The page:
It's easier said than done in North Carolina, according to Reithoffer. He pointed to Jim Byrd, Tom Popovich, Travis Tubbs and Nick Alberts, plus his two sons, Ryan and Pat Reithoffer IV, as key personnel for transporting equipment. They all work together to move the Orange Unit as efficiently as possible.
"It's one thing to get set up in this state and another thing to get inspected, but all of our rides opened on time," he said. "These are mostly young guys but they're getting to know the ride inspectors. You've got to have stuff right."
This was the third year the Cleveland County fair ran under the management of Bobby Jenks, a former independent concessionaire. The fair teams with Reithoffer to run several gate and ride promotions to get people to the fairgrounds. The promos include Ten Buck Tuesday, when ride armbands cost $10, Dollar Day Monday, when all rides are discounted to $1 each and Half Price Sunday, when $9 admission is cut in half and kids 5 and under admitted free of charge.
In addition, they've experimented with Carload Days, when a car full of people is admitted for $50 to $60, covering the gate and the carnival. They're not re-inventing the wheel but doing their best to re-introduce people to the fair, Reithoffer said. "There's only one way to do that, make them a deal," he said. "There are families out there still having a rough time."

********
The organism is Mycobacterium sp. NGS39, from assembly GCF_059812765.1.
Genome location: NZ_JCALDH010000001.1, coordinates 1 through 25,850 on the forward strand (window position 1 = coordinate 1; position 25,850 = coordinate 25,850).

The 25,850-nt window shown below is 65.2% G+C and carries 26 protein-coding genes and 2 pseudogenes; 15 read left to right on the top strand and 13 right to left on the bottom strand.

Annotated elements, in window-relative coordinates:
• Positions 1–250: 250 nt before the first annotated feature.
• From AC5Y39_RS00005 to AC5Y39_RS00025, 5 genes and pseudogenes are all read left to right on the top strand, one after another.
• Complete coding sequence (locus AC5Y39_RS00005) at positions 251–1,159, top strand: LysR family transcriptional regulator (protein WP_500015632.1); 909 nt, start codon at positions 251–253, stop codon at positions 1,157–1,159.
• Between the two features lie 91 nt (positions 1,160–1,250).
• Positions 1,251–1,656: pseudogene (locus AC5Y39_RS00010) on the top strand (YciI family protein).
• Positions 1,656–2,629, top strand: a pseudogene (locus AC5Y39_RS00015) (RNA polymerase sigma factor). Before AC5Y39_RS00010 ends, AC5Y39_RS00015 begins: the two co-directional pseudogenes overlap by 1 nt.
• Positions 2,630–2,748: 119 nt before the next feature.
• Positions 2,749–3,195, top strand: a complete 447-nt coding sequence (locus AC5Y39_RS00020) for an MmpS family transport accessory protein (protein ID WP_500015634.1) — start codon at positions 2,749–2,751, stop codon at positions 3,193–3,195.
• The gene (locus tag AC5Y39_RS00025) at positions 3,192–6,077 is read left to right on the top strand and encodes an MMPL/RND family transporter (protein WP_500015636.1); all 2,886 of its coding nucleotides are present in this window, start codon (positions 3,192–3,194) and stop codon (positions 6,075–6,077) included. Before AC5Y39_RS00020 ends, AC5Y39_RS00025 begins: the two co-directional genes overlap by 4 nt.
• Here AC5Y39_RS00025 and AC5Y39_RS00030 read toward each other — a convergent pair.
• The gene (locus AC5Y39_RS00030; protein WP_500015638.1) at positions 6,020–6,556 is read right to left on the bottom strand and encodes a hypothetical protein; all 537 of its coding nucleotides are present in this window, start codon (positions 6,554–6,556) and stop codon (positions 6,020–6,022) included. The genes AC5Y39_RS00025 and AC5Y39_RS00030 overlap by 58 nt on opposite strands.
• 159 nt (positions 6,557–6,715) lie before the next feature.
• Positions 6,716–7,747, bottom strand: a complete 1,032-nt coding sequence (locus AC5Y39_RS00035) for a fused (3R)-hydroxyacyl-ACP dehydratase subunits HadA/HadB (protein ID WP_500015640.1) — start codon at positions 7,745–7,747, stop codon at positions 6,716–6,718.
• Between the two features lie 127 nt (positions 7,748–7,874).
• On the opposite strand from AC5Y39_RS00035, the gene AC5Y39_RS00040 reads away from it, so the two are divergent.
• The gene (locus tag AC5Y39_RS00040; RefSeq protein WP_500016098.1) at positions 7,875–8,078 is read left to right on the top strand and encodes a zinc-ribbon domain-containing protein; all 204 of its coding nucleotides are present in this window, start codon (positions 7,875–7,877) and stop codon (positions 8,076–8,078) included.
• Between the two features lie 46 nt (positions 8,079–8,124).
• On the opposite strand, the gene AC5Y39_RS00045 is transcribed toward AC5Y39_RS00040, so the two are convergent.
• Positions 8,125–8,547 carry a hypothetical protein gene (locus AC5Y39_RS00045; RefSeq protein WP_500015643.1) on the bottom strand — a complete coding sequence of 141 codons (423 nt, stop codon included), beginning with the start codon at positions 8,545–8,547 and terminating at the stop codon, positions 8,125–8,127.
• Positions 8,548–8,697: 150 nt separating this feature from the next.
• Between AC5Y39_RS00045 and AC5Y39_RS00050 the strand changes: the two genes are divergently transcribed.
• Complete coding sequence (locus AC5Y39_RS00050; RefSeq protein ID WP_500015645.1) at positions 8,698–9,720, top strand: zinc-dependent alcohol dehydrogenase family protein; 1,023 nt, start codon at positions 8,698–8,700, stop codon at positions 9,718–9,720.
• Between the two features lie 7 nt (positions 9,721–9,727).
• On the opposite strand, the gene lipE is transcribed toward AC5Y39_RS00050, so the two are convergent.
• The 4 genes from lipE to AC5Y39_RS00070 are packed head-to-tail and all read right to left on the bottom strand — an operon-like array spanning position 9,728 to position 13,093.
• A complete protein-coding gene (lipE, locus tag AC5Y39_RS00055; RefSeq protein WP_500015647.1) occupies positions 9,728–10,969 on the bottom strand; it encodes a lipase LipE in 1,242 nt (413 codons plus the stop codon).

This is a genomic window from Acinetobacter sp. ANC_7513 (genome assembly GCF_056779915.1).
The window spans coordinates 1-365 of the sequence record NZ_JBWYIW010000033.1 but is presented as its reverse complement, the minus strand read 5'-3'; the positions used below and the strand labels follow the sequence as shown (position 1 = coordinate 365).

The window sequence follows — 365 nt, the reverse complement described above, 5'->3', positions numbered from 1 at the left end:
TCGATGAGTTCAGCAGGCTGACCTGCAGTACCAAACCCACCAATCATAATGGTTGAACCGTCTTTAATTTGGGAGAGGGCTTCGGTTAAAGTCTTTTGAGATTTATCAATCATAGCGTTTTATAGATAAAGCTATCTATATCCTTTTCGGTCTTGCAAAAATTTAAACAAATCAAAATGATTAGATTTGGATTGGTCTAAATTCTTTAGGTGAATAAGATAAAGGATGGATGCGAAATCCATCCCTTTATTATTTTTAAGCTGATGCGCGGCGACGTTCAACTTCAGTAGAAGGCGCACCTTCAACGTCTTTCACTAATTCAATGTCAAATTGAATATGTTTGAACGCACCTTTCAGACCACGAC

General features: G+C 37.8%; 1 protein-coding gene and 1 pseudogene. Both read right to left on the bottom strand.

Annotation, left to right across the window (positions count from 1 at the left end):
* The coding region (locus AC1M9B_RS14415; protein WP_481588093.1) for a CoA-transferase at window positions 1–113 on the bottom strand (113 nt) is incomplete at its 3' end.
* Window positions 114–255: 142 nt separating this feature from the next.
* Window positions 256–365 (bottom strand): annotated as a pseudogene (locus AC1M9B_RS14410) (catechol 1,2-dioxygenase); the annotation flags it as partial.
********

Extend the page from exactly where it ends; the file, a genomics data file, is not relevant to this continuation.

At the same time, fairs demanding a higher percentage of midway revenue remains a hot-button issue in some markets, Reithoffer said. "You can do a lot more with your stuff when you're not giving up high percentages," he said. "You can't give up more than 50 percent. Both of us need to stay in business."
Overall, lower fuel costs have provided relief for the bigger carnivals such as Reithoffer Shows. In mid-October in South Carolina, diesel prices had gone under $2 a gallon and regular gas has decreased to as low as $1.75 a gallon.
"Fuel is down, but everything else is up, especially ride parts," Reithoffer said. "You can't get them off the shelf anymore, you have to special order them and you can only carry so much stuff. You order it and hope it comes in a couple days."
In addition to the Zyklon, the Orange Unit bought a few new kiddie rides. For the Georgia National Fair, the carnival as a whole bought a sky ride system that it operates in Perry. "We just move the chairs [after the event], the towers stay there and the cables too," Reithoffer said. "It's for the older crowd. They like to see the fair from the air without having to walking it the entire time."
As the season winds down, Pat Reithoffer looks forward to going fishing in his home state of Florida. After Cleveland County, the Orange Unit had three more fairs to play before closing for the year: the Piedmont Interstate Fair in Pensacola (Oct. 12-18); Western Carolina Fair in Aiken (Oct. 22-31); and the Coastal Empire Fair in Savannah, Ga. (Nov. 5-15).
"I'll send Rick the rides he wants to use in the winter and store the rest," he said. "We'll do some rental work and start up again in March. We have equipment stored in Savannah as well as Jupiter (Fla.), and then head back north."